Top 5 Mask Tips
Strategies to help make this unexpected “accessory” work for you.
Mask Filtration Demystified
Many people have been wondering what the point of wearing a mask is if it is unable to filter out the tiny size of a virus. That is a good question. When a scientist or healthcare provider enters into an environment where they will come in close contact with known and dangerous pathogens, it is appropriate for them to take the highest levels of precautions (and filtration) so that they limit their exposure and don’t carry that pathogen out with them into the world.
In most settings, however, pathogens aren’t transmitted as the malicious free particles floating about that we imagine. For example, viral respiratory infections are commonly transmitted via droplet spread. I.e. the virus is spread through very small drops of things like saliva and snot. This is the reason why we always see recommendations to “cover your cough.” Besides the obvious “ick” factor, this is why sneezing with abandon is simply not done. Droplets are obviously spread with the loud “achoooo!” of the common cold, but also may be shared via less-obvious means such as talking and laughing.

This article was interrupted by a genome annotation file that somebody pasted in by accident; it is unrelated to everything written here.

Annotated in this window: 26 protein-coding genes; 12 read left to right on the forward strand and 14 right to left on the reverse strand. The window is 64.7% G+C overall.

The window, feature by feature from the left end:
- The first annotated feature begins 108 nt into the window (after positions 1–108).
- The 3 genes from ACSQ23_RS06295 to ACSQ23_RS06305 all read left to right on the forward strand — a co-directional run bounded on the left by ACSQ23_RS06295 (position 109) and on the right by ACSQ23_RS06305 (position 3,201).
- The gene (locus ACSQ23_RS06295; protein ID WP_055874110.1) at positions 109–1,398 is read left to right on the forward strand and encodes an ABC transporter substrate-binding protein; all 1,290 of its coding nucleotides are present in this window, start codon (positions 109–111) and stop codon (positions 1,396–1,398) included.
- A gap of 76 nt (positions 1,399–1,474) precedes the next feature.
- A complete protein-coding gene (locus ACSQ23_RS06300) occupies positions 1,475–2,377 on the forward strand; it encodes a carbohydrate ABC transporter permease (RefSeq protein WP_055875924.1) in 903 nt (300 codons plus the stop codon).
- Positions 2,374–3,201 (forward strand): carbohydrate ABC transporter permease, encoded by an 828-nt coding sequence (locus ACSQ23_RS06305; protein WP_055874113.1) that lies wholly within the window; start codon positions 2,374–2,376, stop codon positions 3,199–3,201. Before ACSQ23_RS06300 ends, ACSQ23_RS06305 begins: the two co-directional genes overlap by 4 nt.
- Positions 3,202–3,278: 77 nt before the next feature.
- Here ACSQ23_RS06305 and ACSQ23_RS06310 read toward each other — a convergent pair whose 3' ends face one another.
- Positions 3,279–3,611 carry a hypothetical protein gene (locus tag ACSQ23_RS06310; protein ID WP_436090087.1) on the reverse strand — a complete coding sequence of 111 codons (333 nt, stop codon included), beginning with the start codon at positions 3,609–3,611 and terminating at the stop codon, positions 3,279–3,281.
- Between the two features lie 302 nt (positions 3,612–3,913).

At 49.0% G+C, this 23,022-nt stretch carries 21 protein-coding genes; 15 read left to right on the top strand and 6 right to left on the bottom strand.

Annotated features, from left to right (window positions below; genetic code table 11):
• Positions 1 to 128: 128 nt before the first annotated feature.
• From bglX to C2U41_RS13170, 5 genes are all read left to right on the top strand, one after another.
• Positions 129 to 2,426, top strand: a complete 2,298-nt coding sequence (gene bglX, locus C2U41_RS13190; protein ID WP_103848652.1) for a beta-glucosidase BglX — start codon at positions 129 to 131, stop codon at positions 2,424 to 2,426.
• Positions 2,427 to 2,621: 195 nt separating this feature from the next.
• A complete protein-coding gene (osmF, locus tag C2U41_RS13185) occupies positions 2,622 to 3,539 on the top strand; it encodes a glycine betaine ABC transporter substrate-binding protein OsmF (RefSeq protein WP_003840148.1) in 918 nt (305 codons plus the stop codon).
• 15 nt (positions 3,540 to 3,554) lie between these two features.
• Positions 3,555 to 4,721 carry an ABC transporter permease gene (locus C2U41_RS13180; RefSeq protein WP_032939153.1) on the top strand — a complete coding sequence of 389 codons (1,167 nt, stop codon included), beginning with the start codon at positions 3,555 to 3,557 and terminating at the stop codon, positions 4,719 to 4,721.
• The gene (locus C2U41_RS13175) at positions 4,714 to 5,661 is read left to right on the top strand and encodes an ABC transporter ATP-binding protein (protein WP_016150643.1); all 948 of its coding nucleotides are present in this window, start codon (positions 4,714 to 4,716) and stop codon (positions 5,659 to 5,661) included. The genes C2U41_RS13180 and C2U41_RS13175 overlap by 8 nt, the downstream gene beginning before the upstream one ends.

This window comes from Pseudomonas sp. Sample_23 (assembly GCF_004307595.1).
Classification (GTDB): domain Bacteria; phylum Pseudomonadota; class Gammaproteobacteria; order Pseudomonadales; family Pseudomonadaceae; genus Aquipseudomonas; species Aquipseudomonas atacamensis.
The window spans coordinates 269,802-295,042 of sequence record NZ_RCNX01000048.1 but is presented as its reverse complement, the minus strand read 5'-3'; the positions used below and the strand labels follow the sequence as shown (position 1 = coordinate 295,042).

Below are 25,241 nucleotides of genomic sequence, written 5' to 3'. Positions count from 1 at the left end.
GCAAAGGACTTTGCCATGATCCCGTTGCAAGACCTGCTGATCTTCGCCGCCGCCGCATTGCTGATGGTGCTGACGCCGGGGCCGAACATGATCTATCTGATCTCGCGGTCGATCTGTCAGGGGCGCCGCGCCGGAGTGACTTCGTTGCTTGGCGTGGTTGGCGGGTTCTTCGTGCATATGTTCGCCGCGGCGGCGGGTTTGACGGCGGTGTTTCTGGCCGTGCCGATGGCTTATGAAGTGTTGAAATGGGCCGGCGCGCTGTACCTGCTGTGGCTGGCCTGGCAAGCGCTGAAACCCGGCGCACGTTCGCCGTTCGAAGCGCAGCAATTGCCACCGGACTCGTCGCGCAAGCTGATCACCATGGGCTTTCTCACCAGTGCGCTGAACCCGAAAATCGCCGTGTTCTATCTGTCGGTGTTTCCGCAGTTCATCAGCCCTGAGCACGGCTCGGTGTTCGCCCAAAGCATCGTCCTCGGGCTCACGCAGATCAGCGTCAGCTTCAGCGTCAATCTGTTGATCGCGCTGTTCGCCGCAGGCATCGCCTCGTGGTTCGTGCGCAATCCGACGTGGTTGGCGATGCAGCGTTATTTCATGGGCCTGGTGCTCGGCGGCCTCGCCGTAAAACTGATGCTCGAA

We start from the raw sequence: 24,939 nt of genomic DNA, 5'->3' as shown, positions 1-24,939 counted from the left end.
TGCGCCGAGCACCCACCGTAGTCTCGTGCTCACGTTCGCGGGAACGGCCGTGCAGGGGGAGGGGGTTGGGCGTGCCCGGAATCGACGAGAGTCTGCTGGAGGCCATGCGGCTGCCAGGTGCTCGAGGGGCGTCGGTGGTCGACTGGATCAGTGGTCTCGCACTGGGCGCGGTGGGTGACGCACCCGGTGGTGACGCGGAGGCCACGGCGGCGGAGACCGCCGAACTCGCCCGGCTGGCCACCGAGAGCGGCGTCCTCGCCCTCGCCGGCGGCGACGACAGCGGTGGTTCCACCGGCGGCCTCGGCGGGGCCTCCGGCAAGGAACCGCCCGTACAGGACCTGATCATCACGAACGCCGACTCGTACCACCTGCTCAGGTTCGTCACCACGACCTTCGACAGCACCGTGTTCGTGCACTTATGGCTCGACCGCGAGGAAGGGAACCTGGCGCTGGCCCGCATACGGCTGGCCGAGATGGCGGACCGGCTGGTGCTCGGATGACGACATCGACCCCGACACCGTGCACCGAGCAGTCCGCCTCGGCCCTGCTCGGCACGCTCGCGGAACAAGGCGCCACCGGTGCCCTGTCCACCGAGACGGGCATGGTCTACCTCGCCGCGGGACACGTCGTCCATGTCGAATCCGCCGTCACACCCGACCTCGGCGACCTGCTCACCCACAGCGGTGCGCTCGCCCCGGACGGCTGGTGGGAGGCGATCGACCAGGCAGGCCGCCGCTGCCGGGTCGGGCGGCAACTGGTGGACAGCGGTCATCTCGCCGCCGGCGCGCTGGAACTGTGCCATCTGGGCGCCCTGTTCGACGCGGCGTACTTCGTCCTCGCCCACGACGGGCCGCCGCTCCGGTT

Non-medical masks, such as the now popular DIY cloth masks can be helpful to reduce the droplets that we unintentionally share with the world. Rather than going out into our immediate environment unchecked, at least some of them are stopped by the fabric covering our nose and mouth. Also, when interacting with someone else, a number of their would-be shared droplets may be trapped on the outside of our protective mask… rather than going directly to our vulnerable mucous membranes of the nose and mouth.
Mask-Wearing Tips and Tricks
So now you have a cloth mask and are wearing it in public settings, but are having some struggles. Here are some strategies to manage common problems you may encounter.